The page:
Effects of crude protein concentration and degradability on performance, carcass characteristics, and serum urea nitrogen concentrations in finishing beef steers
Gleghorn, J.F.; Elam, N.A.; Galyean, M.L.; Duff, G.C.; Cole, N.A.; Rivera, J.D.
Journal of Animal Science 82(9): 2705-2717
ISSN/ISBN: 0021-8812 PMID: 15446487 DOI: 10.2527/2004.8292705x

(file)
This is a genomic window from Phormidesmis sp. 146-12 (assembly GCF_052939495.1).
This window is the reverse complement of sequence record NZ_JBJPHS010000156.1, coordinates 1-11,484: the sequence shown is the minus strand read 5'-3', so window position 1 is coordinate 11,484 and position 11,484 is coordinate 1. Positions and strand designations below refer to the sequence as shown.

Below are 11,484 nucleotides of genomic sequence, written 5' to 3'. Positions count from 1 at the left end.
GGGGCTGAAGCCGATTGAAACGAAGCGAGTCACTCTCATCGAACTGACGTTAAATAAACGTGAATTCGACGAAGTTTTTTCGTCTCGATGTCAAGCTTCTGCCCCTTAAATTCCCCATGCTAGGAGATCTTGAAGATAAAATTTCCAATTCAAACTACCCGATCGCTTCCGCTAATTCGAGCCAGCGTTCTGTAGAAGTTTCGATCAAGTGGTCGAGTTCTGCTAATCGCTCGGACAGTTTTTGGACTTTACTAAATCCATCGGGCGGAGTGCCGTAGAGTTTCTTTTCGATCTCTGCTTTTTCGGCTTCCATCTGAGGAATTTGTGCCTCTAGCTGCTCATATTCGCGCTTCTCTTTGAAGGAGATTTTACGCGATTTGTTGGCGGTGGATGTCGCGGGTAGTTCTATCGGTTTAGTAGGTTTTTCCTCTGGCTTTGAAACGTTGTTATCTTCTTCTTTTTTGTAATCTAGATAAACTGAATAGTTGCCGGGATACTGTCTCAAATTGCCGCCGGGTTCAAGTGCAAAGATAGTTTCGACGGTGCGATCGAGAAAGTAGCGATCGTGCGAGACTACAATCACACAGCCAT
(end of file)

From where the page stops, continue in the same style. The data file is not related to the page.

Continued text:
Two experiments were conducted at two locations to determine the effects of dietary CP concentration and source on performance, carcass characteristics, and serum urea nitrogen (SUN) concentrations of finishing beef steers. British x Continental steers were blocked by BW (357 +/- 28 and 305 +/- 25 kg initial BW; n = 360 and 225; four and five pens per treatment in Exp. 1 and 2, respectively). Steam-flaked corn-based diets were arranged in a 3 x 3 factorial with three CP concentrations (11.5, 13, or 14.5% of DM) and three sources of supplemental CP (N basis): 100% urea; 50:50 blend of urea and cottonseed meal; or 100% cottonseed meal. Steers in both experiments were initially implanted with Ralgro and reimplanted with Revalor-S on d 56. Performance and carcass data were pooled across locations. Crude protein concentration x source interactions were not observed (P = 0.22 to 0.93) for performance and carcass data. Crude protein concentration affected ADG (P = 0.02) and carcass-adjusted (to a common dressing percent within location) ADG quadratically (P = 0.06). Increasing the concentration of supplemental urea linearly increased carcass-adjusted ADG and G:F (P < 0.05) and carcass-adjusted G:F (P < 0.001). Dry matter intake was not affected (P = 0.93) by either CP concentration or source. Hot carcass weight (HCW; P = 0.02), LM area (P = 0.05), and dressing percent (P = 0.03) increased linearly with increasing urea concentration, whereas increasing CP concentration quadratically affected HCW (P = 0.02), with a maximum at 13% CP. Differences in backfat thickness and yield grade were negligible across treatments. Neither marbling score nor percentage of carcasses grading USDA Choice was affected by CP concentration or source. At all times measured, SUN concentrations increased (P < 0.05) with increasing CP concentration, but effects of CP source were small and variable across time. Results indicate that increasing CP concentrations from 11.5 to 13% slightly increased ADG and carcass-adjusted ADG, whereas increasing the proportion of supplemental urea increased carcass-adjusted ADG, G:F, and carcass-adjusted G:F and increased HCW, LM area, and dressing percent. A CP concentration above 13% seemed detrimental to ADG and HCW. Serum urea N increased over time, with CP concentration having a greater effect than CP source.